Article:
Controversy leads to women’s hockey gold qualifier with Australian brand CHEATS by Indian supporters after stunning decision by referee to seal result for Hockeyroos
- The Aussie Hockeyroos are in the women’s gold medal match against England
- Their semi-final against India had a very controversial penalty finish
- After an Australian player missed a penalty, they got a second chance to score
- Indian fans furious and commentators called decision ‘amateur’
The Australian hockey rose have entered the women’s gold medal hockey game at the Birmingham Commonwealth Games to a chorus of booing and have been branded ‘cheats’ after taking the win by the decision of an ‘amateur’ referee.
Australia will face England on Sunday for the gold medal. Hockeyroos star Rosie Malone can thank the universe, however, after being given a second chance to sink India in a controversial penalty shootout victory.
After the scores in Friday night’s semi-finals were 1-1, the Hockeyroos triumphed 3-0 in the shootout.
The shooting started in a blaze of controversy, with Australian Malone taking the first shot and missing.
But Malone got a second try because the eight-second countdown on the scoreboard didn’t work.
Malone converted her second attempt and her teammates Kaitlin Nobbs and Amy Lawton also scored.
While the decision was correct to the letter of the law, it was a highly contentious decision given the point of the match and the stakes on the line.
The decision left Australian commentators shocked, with former international Georgie Parker describing the decision as “amateur and unfortunate”.
“It would be a national outcry if that happened to Australia,” Alastair Nichoson said on Channel 7.
Australia’s Hockeyroos celebrate victory in their semi-final against India to reach the gold medal match against England at the Birmingham Commonwealth Games
Fuzzy Indian fans took to social media to express their frustrations and slammed the Hockeyroos as impostors, while many Australian and neutral supporters suggested the Hockeyroos should have turned down the second chance shot.
‘The poor sportsmanship of the Aussies. No one can deny that. Very unfortunate for India. But not surprised by the level of sportsmanship of an Aussie team,” tweeted Anikesh Johari.
“No control over the decision, but total control over their response. Should have just hit the ball over the sideline in the repechage. Sportsmanship is important,” writes John Kramer.
An anonymous profile tweeted: ‘Only India suffers. I have not seen any other team suffer from such cheating or so-called mistakes.”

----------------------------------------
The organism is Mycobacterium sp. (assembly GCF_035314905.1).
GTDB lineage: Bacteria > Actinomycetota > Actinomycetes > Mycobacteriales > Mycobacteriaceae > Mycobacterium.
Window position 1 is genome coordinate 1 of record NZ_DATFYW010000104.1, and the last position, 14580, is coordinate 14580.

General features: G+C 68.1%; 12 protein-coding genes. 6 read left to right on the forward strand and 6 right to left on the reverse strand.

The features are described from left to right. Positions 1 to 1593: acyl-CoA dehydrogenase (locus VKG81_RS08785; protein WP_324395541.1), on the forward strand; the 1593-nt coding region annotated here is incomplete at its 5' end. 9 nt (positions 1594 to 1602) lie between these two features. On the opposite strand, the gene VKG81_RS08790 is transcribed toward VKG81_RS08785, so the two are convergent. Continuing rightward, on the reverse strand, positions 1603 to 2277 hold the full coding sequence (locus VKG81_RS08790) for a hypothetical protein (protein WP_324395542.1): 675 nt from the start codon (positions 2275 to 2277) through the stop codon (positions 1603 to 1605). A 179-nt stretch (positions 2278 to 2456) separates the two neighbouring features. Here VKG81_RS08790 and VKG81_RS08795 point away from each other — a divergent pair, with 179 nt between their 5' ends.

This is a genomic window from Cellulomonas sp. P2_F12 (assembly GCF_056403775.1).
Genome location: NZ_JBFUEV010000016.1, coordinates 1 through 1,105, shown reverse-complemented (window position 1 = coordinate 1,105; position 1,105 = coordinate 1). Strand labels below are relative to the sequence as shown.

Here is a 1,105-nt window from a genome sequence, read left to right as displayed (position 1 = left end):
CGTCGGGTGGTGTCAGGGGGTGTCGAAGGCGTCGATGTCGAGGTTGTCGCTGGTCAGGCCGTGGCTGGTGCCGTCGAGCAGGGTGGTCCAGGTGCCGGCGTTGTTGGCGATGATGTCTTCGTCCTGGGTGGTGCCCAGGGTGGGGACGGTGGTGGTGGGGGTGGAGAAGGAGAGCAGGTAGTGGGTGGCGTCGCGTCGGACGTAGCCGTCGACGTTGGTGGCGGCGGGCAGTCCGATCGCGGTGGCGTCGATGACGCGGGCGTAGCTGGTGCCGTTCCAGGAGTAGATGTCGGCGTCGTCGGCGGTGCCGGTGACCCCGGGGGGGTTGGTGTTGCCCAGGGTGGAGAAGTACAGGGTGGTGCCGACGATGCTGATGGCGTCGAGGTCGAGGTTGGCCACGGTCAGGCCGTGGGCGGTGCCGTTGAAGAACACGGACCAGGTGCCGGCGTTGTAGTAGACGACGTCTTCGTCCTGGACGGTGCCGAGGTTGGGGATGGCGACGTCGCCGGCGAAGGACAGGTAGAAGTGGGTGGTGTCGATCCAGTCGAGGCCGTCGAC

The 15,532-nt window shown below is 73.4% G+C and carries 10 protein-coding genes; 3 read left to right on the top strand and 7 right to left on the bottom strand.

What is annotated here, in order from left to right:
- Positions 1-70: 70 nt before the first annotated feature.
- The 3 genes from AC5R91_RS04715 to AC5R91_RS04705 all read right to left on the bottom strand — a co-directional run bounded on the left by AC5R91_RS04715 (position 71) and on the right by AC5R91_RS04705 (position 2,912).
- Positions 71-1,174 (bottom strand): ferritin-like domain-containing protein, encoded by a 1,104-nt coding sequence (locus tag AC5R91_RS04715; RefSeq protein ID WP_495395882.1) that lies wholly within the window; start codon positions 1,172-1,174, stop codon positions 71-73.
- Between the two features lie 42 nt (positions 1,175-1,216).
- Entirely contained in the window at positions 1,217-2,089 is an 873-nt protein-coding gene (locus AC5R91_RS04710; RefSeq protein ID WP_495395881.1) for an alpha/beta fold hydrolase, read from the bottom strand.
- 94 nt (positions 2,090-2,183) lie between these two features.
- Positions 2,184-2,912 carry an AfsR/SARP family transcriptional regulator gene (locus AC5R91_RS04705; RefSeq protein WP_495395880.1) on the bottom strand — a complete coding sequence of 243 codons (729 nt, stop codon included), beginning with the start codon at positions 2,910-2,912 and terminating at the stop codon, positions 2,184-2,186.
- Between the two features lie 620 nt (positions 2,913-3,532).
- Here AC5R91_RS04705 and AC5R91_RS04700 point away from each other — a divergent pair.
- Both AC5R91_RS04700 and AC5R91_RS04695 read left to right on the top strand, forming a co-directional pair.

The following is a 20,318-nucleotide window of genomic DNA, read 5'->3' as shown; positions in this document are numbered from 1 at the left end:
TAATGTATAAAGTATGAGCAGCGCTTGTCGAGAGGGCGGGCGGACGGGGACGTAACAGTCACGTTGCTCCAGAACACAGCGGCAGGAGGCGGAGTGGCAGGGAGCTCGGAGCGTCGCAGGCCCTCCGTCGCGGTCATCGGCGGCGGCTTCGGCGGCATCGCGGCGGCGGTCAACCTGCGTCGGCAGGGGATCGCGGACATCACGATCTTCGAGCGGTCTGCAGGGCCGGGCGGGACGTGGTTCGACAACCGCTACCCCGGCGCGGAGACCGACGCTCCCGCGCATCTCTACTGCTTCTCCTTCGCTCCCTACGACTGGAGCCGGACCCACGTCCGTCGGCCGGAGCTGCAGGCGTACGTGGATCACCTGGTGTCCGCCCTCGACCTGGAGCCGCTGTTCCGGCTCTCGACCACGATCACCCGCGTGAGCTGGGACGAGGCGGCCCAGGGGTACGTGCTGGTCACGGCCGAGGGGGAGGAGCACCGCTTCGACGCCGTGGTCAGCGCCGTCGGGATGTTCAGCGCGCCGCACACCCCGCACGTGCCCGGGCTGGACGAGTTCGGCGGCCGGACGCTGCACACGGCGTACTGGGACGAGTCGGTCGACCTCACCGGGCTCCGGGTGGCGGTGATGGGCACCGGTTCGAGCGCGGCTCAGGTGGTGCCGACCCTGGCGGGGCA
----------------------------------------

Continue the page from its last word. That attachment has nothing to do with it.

Malone said she was only focused on her team and the win at the time.
“When they announced the rematch, I thanked the universe for a second chance,” Malone said.
“I knew all of India would hate me if I put it in there.
“But I was just trying to think about my team and that final and I said to myself ‘if I get a second chance at this, I won’t miss it’.
‘I felt for India at the time. But all our other girls got our shootouts in, so it’s not like that one shootout was the end.’
It’s another incident in a controversial match for Malone, who was labeled sexist for filming a half-naked male athlete from her room while she also nearly lost a finger in a horrific hockey accident earlier this year.
India’s captain, Savita Punia, was shattered and to the point of tears, but was graceful in defeat.
“It’s hard to make decisions like that, but it’s part of the sport and you have to accept it.”
Meanwhile, England secured their spot in the final with a 2-0 shootout triumph against New Zealand after a scoreless stalemate.
Sunday’s final will be Australia’s third meeting with England in the gold medal match – the Hockeyroos have won both and have four Commonwealth titles in the six completed editions of the Games.
India’s Neha reacts after failing to score in shootout during women’s semi-final hockey match against Australia at Commonwealth Games in Birmingham
In Friday’s semi-final, the Australian exacted some semblance of belated revenge on the Indians for knocking them out in the quarter-finals of the Tokyo Olympics last year.
The Australians got an early blow when defender Karri Somerville was knocked out for seven minutes when she caught a nasty ricochet on her right cheekbone.
But just three minutes later, they struck as Mariah Williams fired down the left wing, launching a cross that was neatly deflected by Greiner at the far post.
The score remained 1-0 until India equalized against the tide in the 49th minute when Vandana Katariya strayed into the net from close range – the first goal the Australians had conceded during the Games.